Add these AMRAP Workouts into your training.
1 FIGHT GONE BAD
3 Rounds For Total Reps in 17 minutes
1 minute Wall Ball Shots (20/14 lb)
1 minute Sumo Deadlift High-Pulls (75/55 lb)
1 minute Box Jumps (20 in)
1 minute Push Press (75/55 lb)
1 minute Row (calories)
1 minute Rest
Perform 1 minute of work at each of the 5 stations. Move immediately to the next station after 1 minute. The clock does not reset or stop between exercises. One-minute break is allowed before repeating each round. One point is given for each rep, except on the rower where each calorie is one point.
Score is the total cumulative number of repetitions completed of all movements in all 3 rounds.
Good Score for “Fight Gone Bad”
– Beginner: 150-250 reps
– Intermediate: 250-350 reps
– Advanced: 350-450 reps
– Elite: 500+ reps
Tips and Strategy
While there is often a lot of strategy and gaming in workouts like this, today we are looking to simply find a balance of constantly moving while not hitting a wall of muscular fatigue. It will be slightly different for each athlete, but the goal is to move as much as possible within each 5-minute round and save rest (to the extent possible) for the designated rest periods.
Rather than trying to keep track of reps at each station, athletes can keep a running count. For example, if athletes get 20 Wall Balls in the first minute, they can count their first couple Sumo Deadlift High-Pulls as 21, 22, 23…and so on.
“Fight Gone Bad” is meant to be light and fast. You should keep the intensity high so you feel breathless throughout the WOD. If you’re asking yourself what your name is after time is called, you did it right.
Most athletes should be able to stick with the interval pattern. Beginners should reduce the loading and height of the box. Intermediate athletes can handle the prescribed loading in this workout.
Men: 10-lb. ball to 9-ft., 45-lb. SDHP and press, 15-in. box
Women: 6-lb. ball to 9-ft., 35-lb. SDHP and press, 12-in. box
AMRAP in 20 minutes
5 Handstand Push-Ups
10 Pistols (alternating legs)
On a 20-minute clock, complete as many rounds and repetitions as possible (AMRAP) of the prescribed work in the order written: 5 Handstand Push-Ups followed by 10 Pistols followed by 15 Pull-Ups.
Score is the total number of rounds and repetitions completed before the 20-minute clock stops.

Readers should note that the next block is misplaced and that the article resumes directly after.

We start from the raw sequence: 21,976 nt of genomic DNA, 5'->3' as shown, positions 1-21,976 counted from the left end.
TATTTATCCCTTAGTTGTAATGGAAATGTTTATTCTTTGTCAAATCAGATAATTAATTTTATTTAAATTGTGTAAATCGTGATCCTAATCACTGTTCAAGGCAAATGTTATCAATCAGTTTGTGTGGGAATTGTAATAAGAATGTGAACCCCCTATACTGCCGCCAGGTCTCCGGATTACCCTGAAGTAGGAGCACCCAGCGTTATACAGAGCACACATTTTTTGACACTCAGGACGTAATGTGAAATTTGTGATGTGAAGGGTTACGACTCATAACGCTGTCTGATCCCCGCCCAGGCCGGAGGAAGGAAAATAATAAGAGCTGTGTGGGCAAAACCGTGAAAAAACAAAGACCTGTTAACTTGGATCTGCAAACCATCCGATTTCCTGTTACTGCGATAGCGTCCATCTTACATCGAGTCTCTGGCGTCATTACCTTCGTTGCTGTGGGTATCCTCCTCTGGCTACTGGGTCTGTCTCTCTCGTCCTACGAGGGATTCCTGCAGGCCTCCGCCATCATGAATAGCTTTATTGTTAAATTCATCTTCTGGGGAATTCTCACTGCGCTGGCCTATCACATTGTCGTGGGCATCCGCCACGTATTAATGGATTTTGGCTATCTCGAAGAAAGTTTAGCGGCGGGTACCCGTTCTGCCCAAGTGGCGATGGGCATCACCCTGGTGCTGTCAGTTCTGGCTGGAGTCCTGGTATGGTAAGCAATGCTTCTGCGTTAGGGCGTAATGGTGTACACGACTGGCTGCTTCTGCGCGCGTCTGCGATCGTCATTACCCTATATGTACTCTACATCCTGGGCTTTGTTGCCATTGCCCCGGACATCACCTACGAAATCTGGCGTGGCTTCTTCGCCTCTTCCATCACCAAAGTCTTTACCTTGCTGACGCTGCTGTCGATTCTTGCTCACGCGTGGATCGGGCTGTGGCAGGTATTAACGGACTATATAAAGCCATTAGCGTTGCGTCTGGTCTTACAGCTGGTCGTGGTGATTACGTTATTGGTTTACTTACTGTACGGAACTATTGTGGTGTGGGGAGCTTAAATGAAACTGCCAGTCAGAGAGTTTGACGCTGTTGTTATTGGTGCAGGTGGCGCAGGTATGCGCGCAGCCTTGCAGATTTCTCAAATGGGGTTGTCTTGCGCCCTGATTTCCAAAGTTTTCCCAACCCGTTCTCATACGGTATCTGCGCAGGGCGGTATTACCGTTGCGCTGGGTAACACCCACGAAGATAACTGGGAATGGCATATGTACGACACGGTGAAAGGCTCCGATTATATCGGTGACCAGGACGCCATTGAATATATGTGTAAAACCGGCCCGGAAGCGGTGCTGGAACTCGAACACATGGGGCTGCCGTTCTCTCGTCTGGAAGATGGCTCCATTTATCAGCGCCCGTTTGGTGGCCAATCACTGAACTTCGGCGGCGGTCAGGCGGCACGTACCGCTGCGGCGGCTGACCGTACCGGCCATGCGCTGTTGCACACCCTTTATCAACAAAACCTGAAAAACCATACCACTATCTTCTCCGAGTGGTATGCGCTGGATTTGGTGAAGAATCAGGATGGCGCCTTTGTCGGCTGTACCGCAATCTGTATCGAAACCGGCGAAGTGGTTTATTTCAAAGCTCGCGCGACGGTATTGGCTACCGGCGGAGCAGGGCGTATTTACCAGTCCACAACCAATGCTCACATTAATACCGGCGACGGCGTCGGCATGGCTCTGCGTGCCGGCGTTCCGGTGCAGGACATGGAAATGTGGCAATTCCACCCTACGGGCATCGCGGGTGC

Good Scores for “Mary” (source)
– Beginner: 7-8 rounds
– Intermediate: 9-12 rounds
– Advanced: 13-16 rounds
– Elite: 17+ rounds
Tips and Strategy
“Mary” is a WOD where you should go mostly unbroken. The workout is nicely divided into upper body pushing (Handstand Push-Ups), lower body (Pistols), and upper body pulling (Pull-Ups), making major muscle fatigue less of a factor. (In contrast, you’d need to do several small sets in a WOD like “JT” where the three exercises all require upper body pushing: Handstand Push-Ups, Ring Dips, and Push-Ups.)
“Mary” should feel really physically challenging. You’ve got 3 difficult gymnastics movements to perform and even though there aren’t any monostructural cardiovascular movements in this WOD (Running, Rowing, Jump Rope, etc.) you should feel your lungs burning thanks to your speed. Don’t use “Mary” as a time to work on your gymnastic skills–you’ll lose “Mary’s” benefit if you stare at the wall for minutes at a time, waiting for a Handstand Push-Up to happen.
“Mary” is a WOD that requires above-average gymnastics skills: Handstand Push-Ups, Pistols, and Pull-Ups. Scale the skill level of these movements (see: Handstand Push-Up Scaling | Pistol Scaling | Pull-Up Scaling) so you can move smoothly throughout this WOD. You’ll lose the intended stimulus of “Mary” if you treat the workout like a skill session.
20 Minute AMRAP
2 Handstand Push-Ups
6 Pistols (alternating legs)
20 Minute AMRAP
10 Alternating Stationary Lunges
15 Ring Rows
This content was originally published here.